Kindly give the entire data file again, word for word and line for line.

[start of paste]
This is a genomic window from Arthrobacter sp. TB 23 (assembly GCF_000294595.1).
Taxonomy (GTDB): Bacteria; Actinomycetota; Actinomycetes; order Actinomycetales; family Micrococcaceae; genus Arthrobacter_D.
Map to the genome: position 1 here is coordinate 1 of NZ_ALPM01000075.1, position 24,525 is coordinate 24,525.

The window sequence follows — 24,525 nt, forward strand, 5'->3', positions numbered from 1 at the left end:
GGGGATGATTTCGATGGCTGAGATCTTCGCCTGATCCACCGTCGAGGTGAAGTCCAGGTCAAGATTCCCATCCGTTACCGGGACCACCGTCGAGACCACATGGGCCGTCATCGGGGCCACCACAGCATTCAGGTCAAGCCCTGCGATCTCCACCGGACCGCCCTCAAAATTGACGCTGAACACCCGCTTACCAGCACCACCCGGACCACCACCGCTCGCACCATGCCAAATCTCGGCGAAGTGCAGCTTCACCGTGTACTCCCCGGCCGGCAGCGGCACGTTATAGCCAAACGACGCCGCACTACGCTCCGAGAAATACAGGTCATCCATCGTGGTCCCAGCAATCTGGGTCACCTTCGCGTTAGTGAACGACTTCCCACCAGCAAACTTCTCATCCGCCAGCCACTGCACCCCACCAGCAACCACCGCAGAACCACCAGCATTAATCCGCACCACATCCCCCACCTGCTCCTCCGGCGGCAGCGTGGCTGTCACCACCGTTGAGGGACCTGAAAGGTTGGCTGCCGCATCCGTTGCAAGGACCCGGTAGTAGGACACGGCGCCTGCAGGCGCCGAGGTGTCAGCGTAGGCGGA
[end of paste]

This is a genomic window from Arthrobacter sp. TB 23 (assembly GCF_000294595.1).
Taxonomy (GTDB): Bacteria; Actinomycetota; Actinomycetes; order Actinomycetales; family Micrococcaceae; genus Arthrobacter_D.
Map to the genome: position 1 here is coordinate 1 of NZ_ALPM01000075.1, position 24,525 is coordinate 24,525.

The window sequence follows — 24,525 nt, forward strand, 5'->3', positions numbered from 1 at the left end:
GGGGATGATTTCGATGGCTGAGATCTTCGCCTGATCCACCGTCGAGGTGAAGTCCAGGTCAAGATTCCCATCCGTTACCGGGACCACCGTCGAGACCACATGGGCCGTCATCGGGGCCACCACAGCATTCAGGTCAAGCCCTGCGATCTCCACCGGACCGCCCTCAAAATTGACGCTGAACACCCGCTTACCAGCACCACCCGGACCACCACCGCTCGCACCATGCCAAATCTCGGCGAAGTGCAGCTTCACCGTGTACTCCCCGGCCGGCAGCGGCACGTTATAGCCAAACGACGCCGCACTACGCTCCGAGAAATACAGGTCATCCATCGTGGTCCCAGCAATCTGGGTCACCTTCGCGTTAGTGAACGACTTCCCACCAGCAAACTTCTCATCCGCCAGCCACTGCACCCCACCAGCAACCACCGCAGAACCACCAGCATTAATCCGCACCACATCCCCCACCTGCTCCTCCGGCGGCAGCGTGGCTGTCACCACCGTTGAGGGACCTGAAAGGTTGGCTGCCGCATCCGTTGCAAGGACCCGGTAGTAGGACACGGCGCCTGCAGGCGCCGAGGTGTCAGCGTAGGCGGA